Friday, August 23, 2013

Happy 100th Birthday Little Mermaid Statue (A Pictorial Tribute)

In August 23, 1913, a new fairy tale icon was unveiled on the shores of Copenhagen, Denmark and, one hundred years later, she remains as beautiful, alluring and enchanting as ever.
The statue was commissioned in 1909 by Carl Jacobsen, son of the founder of Carlsberg, after he had been fascinated by a ballet about the fairytale. The sculptor Edward Eriksen created the statue, which was unveiled on 23 August 1913. His wife, Eline Eriksen, was the model. (Source)
She's left her mark on history and made a few strong statements here and there but will always best be known for her wistful beauty.

Before we look at her (occasionally scandalous) highlights, here are a selection of lovely photos:



















She's been used in art and film (including having Disney's Little Mermaid take her pose on screen)...
... had installations exhibited near and next to her...

... been the focus of some controversial political and social statements and protests...


... survived being vandalized via paint (red, green and pink), having a "marital device" attached to her hand, being blown off her rock by explosives (!)...

... and losing her head...
... was (legitimately) turned pink for International Day of the Girl (October 11)...
... was finally given a male counterpart...
... and has even briefly traveled the world.
The Little Mermaid preps for her trip to Shanghai for the World Expo in March 2010
Excerpt from archived article at TheSqueeze: 
On March 25th (2010), The Little mermaid began her journey to Shanghai, to be part of the World Expo 2010. She will represent the cultural exchange between Denmark and China. 
...The Little Mermaid is leaving her homeland for the first time, since she was unveiled in the Copenhagen Harbor in 1913. There has been a big controversy over the decision to move the statue, inspired by Hans Christian Andersen’s fairytale, which is the city’s most popular landmark. The idea of sending a replica was dismissed by the Danish commissioner-general, Christopher Bo Bramsen, for Expo 2010.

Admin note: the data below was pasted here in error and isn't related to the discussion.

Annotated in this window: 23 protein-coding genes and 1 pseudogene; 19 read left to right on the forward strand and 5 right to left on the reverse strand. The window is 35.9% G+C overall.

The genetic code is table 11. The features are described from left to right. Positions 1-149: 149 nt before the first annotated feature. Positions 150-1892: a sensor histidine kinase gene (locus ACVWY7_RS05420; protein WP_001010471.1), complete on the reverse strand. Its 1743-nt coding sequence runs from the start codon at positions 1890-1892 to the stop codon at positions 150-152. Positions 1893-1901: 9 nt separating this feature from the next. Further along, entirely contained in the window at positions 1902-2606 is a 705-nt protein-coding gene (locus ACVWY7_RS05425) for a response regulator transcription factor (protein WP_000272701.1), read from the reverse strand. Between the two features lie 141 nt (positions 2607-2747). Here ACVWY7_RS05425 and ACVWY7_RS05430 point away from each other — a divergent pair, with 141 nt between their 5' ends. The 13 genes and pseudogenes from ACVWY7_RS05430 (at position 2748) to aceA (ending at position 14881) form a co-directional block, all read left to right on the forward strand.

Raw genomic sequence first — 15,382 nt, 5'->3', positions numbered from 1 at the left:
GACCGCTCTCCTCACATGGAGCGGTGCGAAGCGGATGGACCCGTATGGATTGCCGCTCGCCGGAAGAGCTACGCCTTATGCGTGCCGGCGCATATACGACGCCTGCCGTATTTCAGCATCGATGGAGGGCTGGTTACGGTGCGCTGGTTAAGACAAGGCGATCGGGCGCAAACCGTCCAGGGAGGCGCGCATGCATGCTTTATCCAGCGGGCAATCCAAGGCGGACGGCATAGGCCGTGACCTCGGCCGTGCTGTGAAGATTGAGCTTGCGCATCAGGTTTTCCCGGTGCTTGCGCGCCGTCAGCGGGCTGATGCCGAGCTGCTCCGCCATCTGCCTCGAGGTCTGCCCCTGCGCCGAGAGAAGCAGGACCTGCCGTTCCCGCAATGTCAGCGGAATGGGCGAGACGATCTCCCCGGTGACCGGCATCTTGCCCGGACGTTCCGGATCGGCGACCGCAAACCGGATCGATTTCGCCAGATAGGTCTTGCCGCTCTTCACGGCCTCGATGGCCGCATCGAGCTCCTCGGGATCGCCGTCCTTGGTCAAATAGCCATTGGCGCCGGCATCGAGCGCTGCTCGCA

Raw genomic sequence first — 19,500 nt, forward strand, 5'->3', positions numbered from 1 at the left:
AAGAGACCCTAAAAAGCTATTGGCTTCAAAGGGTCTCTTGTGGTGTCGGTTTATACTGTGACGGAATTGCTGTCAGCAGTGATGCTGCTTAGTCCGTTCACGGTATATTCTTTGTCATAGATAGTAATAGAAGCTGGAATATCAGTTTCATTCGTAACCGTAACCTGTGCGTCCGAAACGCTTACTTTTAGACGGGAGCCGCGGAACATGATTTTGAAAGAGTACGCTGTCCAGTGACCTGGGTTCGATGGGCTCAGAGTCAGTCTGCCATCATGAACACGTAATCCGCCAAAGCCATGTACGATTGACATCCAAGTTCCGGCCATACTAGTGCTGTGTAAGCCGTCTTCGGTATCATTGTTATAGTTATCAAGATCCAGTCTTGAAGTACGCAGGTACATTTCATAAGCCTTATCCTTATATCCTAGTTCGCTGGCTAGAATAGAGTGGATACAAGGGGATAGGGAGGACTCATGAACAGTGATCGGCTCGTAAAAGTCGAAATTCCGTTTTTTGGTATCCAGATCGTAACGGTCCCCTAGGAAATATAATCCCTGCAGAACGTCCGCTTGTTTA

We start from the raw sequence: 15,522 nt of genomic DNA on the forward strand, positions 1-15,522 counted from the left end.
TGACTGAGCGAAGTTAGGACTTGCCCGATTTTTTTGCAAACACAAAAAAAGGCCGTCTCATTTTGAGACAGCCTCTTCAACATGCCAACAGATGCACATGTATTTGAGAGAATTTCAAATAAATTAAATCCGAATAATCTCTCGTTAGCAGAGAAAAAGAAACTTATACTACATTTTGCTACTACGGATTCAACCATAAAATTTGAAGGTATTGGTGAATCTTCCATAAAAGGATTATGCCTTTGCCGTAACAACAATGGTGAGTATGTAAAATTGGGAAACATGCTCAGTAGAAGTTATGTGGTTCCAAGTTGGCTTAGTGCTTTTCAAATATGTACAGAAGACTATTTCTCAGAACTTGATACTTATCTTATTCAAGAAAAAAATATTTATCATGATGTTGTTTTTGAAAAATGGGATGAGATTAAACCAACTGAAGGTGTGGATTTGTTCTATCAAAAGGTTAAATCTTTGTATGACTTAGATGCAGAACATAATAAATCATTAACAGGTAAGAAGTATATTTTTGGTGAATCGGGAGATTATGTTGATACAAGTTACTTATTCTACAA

While she will be away, a video installation by the Chinese artist Ai Weiwei will be installed at her spot, until she returns in November.
Here's a video (very beautifully filmed!) of the Little Mermaid being kidnapped, er, relocated for the Expo:


While she was away the Little Mermaid was replaced briefly by this:

Then by this:

If you are well familiar with HCA's Little Mermaid you know it's very poetic that she did, indeed, get to see the world. Despite the controversy, it seems a fitting tribute in more ways than one.

She's been back for a while now and continues to preside over the harbor, posing for thousands of photos per year, reminding everyone of her story*.

Denmark is having a slew of 100th celebrations events in the latter half of this year (and some beyond), some of which are detailed HERE.

Happy Birthday Little Mermaid!
*The Little Mermaid was written by Hans Christian Andersen and first published in 1837. It is said to be Andersen's most personal work.

2 comments:

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  2. Thank you for remembering her birthday, how nice of you.

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